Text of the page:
Antarctica is the last wildernesses when thinking of air pollution and is therefore a unique natural laboratory for studying atmospheric processes.
Dr John Backman from the Finnish Meteorological Institute (FMI), as the first Finnish atmospheric scientist ever, takes part in the work at the Concordia station at Dome C on the upper plateau of East Antarctica. The goals of the research are to study the trends, seasonal variations, amount and transport routes of pollutants, such as black carbon from the rest of the world to the cleanest continent, cryosphere-atmosphere interactions and pure atmospheric processes.
"The most scenic landscape I've seen so far was on the way to Concordia when we took off on a domestic flight to Concordia from Terra Nova Bay with sea ice, open water, mountain ridges and volcanoes in the distance", Backman describes.
Concordia is a joint Italian-French station operated year-round on the upper plateau of East Antarctica at Dome C. It is very different from the other stations: the distance to the coast is about 1 000 kilometers and it is high up, 3233 meters above the sea level.
Due to centrifugal forces and strong layering the atmosphere is thinner than at an equivalent altitude in e.g. the European Alps. The same amount of oxygen can be found in e.g. the European Alps at an altitude of 3 700 meters. Usually when arriving at the station the first two days involve no work at all, which quite quickly becomes apparent why.
"The first day I was very dizzy due to the lack of oxygen and on the second day I got a headache after which I started to feel normal again", Backman says. "But running up and down stairs can still be quite hard. When I first arrived the temperature was close to -50 °C but now as summer is approaching, the daily maximum temperatures are a mere -28 °C and expected to hit -25 °C before the end of the year."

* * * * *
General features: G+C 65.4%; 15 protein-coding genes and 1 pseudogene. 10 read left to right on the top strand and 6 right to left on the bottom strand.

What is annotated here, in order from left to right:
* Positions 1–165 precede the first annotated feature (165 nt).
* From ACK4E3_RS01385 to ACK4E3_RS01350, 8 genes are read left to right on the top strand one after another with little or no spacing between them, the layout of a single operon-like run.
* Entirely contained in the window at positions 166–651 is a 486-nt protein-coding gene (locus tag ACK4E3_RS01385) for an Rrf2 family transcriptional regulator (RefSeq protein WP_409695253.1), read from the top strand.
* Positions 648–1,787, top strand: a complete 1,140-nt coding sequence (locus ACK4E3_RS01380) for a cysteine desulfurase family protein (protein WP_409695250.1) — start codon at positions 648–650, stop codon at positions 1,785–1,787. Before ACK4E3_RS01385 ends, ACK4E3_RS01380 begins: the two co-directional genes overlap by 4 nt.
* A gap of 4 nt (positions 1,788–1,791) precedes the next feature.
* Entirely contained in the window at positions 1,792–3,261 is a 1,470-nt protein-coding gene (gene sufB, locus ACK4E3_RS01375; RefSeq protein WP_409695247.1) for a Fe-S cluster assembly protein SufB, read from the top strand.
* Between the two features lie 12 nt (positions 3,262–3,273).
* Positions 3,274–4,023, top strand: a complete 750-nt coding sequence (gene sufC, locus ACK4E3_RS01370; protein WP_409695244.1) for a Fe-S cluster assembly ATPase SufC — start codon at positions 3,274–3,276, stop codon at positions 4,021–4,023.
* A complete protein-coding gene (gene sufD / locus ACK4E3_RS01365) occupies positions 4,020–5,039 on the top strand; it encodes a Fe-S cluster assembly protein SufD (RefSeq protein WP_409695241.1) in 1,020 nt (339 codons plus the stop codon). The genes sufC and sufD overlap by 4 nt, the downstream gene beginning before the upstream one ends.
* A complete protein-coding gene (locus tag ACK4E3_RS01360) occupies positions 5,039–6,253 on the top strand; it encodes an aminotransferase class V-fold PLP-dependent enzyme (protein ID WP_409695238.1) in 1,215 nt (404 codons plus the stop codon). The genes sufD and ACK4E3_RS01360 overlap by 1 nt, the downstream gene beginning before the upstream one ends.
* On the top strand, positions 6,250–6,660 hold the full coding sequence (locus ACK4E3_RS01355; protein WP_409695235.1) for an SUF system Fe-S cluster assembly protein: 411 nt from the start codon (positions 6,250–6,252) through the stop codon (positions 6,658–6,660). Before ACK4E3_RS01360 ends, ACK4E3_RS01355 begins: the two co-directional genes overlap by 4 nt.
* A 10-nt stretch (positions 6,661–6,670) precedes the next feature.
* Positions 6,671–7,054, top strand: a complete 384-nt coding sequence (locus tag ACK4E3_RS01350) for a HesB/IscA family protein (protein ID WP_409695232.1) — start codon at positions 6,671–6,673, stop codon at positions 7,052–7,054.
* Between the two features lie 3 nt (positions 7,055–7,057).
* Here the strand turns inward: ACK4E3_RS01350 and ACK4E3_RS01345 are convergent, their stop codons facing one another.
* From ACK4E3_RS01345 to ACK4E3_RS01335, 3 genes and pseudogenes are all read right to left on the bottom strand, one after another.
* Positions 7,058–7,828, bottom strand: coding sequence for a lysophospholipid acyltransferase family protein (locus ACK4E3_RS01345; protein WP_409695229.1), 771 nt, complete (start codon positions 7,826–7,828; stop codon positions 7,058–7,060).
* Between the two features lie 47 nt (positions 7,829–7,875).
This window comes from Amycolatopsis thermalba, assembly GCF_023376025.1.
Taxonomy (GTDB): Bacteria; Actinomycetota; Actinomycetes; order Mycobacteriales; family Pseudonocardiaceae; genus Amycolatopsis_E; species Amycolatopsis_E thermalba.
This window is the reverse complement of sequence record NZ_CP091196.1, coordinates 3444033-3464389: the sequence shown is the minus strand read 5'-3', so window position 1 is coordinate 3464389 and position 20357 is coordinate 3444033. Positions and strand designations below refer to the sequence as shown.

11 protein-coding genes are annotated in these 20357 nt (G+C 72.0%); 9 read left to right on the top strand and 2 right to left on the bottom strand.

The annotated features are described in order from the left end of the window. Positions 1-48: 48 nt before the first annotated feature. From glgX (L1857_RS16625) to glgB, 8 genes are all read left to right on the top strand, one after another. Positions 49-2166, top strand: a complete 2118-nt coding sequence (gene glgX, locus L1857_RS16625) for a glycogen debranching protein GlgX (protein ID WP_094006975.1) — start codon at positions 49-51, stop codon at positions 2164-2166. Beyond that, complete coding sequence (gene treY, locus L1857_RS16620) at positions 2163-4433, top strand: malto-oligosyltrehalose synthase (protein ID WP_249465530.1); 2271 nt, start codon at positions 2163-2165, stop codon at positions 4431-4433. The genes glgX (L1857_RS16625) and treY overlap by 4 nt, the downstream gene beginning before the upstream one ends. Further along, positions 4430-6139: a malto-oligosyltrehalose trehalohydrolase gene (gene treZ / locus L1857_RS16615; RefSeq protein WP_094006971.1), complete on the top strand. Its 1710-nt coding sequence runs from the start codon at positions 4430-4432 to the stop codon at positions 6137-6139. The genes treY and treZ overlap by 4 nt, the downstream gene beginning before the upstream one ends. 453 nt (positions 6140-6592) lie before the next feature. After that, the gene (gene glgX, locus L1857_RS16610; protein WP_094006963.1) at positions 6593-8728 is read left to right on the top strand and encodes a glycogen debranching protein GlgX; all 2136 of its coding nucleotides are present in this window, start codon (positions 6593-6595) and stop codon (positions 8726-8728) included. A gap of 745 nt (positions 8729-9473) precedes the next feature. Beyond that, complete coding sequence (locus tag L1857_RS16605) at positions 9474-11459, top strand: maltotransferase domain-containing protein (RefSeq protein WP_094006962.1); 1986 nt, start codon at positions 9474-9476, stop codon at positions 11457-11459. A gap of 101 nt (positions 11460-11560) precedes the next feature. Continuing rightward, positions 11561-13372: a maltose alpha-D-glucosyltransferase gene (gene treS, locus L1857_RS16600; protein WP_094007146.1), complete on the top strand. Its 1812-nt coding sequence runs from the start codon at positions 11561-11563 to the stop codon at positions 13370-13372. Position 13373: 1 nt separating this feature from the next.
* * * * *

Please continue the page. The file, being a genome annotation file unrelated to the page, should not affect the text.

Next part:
John Backman stays at Concordia station for two months from November 2018 to January 2019. His tasks are to install and operate new scientific instruments and make service and calibration of the previously installed ones. The station is situated on an inland plateau and the surroundings are very flat. The site was chosen there since it is good for ice core drilling; the glacier does not move very much and thus makes drilling for ice cores easier.
"There are no crevasses in the area so it is safe to walk outside without having to be scared of falling down into one", Backman explains.
During summer Concordia can house as much as 81 persons at the station and during winter, when temperatures of down to -80°C are not uncommon, the staff of 13 people will need to be self-reliant for up to 9 months as no flights nor convoys are possible due to the harsh winter conditions.
The station is ideal for studying very clean air as the air masses that arrive at the station are one of the cleanest on Earth. This is mainly due to two facts. First, due to the high elevation and close proximity to the pole, airmasses that arrive at the station subside from higher up in the atmosphere and are not advected along the surface where most of the air pollution originates. Secondly, most of the man-made air pollution is emitted in the northern hemisphere where the majority of the Earth's population live.
Concordia is located close to the geomagnetic South Pole which has effects on air ions. At the station there is a clean air facility for atmospheric aerosol and trace gas measurements where Italian scientists from the Institute of Atmospheric Sciences and Climate (CNR-ISAC), Bologna and University of Florence have operated FMI and INAR instruments continuously year-round since 2007.
Special Researcher Aki Virkkula, FMI, tel. 029 539 2053, firstname.lastname@example.org
Researcher John Backman, FMI, email@example.com (in Antarctica until the end of January 2019)
Professor Tuukka Petäjä, INAR, tel. 02941 50878, Tuukka.Petaja@helsinki.fi
FMI and the Institute for Atmospheric and Earth System Research (INAR) of University of Helsinki have cooperated in Antarctic research for two decades. In addition to the research at the Finnish Antarctic station Aboa the groups participate in the research conducted at three other measurement stations that have very different natural conditions: the German station Neumayer in coastal Queen Maud Land, the Argentinian station in Marambio at the northern tip of the Antarctic Peninsula, and Concordia.
The research is funded by FMI, INAR and Italian Antarctic research.